Now that we have reviewed how the markets behaved in past tightening cycles, what impact will the upcoming rate cycle have on today’s markets?
If history were to repeat itself, most major asset classes should produce positive total returns during the next tightening cycle. However, we say this with some trepidation as there are numerous reasons why the next rate hike cycle may impact the financial markets differently. Most significantly, the Fed’s unprecedented policy response to the Great Recession may have created special challenges that markets have not had to deal with before.
As discussed, Central Bank action has been the primary driver of stock and bond returns following the 2008 financial crisis, with the S&P 500 increasing more than 200% from the lows reached in 2009, and 10-year U.S. Treasury yields declining from 5.0% to an all-time low of roughly 1.5%. These major market moves have undoubtedly contributed to more stretched valuations than those leading into prior tightening cycles. Factoring in the impaired market liquidity, which has been a consequence of the structural and regulatory changes that occurred in the aftermath of the financial crisis, suggests that the upcoming rate hike cycle could increase volatility and alter how financial markets may perform in the upcoming tightening cycle.
If past is prologue, stock investors should not fear the Fed in a rising rate environment. However, with the stock market hovering near its all-time price peak and earnings multiples at historically high levels, caution is warranted. This means investors should temper their expectations for a continuation of double-digit gains once the Fed begins to move away from its zero-interest rate policy stance.
The outlook for the bond market appears less sanguine. Given the low level of interest rates, high-quality bonds, such as U.S. Treasuries, may not be able to generate positive total returns once the Fed’s tightening cycle begins. With interest rates hovering near their all-time historic lows, the income earned may not be sufficient to offset the negative price impact from rising rates, particularly if the upcoming tightening cycle produces rate increases similar to what we have seen in the past. However, global factors, such as increased demand from overseas investors and quantitative easing by foreign central banks, may keep interest rates from rising as much as might otherwise be expected during the average tightening cycle.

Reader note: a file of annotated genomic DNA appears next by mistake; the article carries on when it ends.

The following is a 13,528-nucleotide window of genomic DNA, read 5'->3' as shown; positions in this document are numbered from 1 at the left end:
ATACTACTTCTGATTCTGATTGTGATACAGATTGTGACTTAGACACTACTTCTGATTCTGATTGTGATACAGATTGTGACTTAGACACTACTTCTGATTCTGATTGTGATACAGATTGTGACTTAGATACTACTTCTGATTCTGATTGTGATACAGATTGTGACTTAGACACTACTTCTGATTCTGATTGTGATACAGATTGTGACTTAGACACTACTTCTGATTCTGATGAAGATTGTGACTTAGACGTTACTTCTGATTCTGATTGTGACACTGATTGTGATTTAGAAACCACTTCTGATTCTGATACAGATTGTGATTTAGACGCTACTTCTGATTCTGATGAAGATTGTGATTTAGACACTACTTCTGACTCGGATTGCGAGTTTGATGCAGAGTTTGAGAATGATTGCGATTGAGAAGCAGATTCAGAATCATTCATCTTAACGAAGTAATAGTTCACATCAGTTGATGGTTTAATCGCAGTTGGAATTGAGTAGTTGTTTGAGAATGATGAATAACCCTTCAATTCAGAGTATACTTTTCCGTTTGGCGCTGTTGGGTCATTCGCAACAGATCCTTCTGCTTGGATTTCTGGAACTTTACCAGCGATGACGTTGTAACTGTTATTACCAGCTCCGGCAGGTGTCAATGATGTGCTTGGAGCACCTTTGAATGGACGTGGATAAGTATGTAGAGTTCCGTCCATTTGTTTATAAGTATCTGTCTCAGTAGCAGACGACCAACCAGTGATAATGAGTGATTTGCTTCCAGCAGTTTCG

Despite commonalities experienced during past tightening periods, it is important to remember that every rate hike cycle is different than the last. As we approach a new period of rising interest rates, investors should take a fresh look at their asset allocations and use this as an opportunity to rebalance if necessary. A well-diversified portfolio should help investors fare well regardless of the direction of the interest rates or the economy.
- No two Fed rate hike cycles or set of economic conditions are identical. Each cycle must be judged on its own merits.
- The Fed’s decision to raise rates in the past has been driven by trends in the labor market and the central bank’s desire to be preemptive on the inflation front.
- If history were to repeat itself, most major asset classes should be able to produce positive total returns during the next tightening cycle.
- High-quality bonds, such as U.S. Treasuries, may produce negative total returns if rate increases are similar to what we have see in the past.
Note: This feature is to provide general information only, does not constitute legal advice, and cannot be used or substituted for legal or tax advice.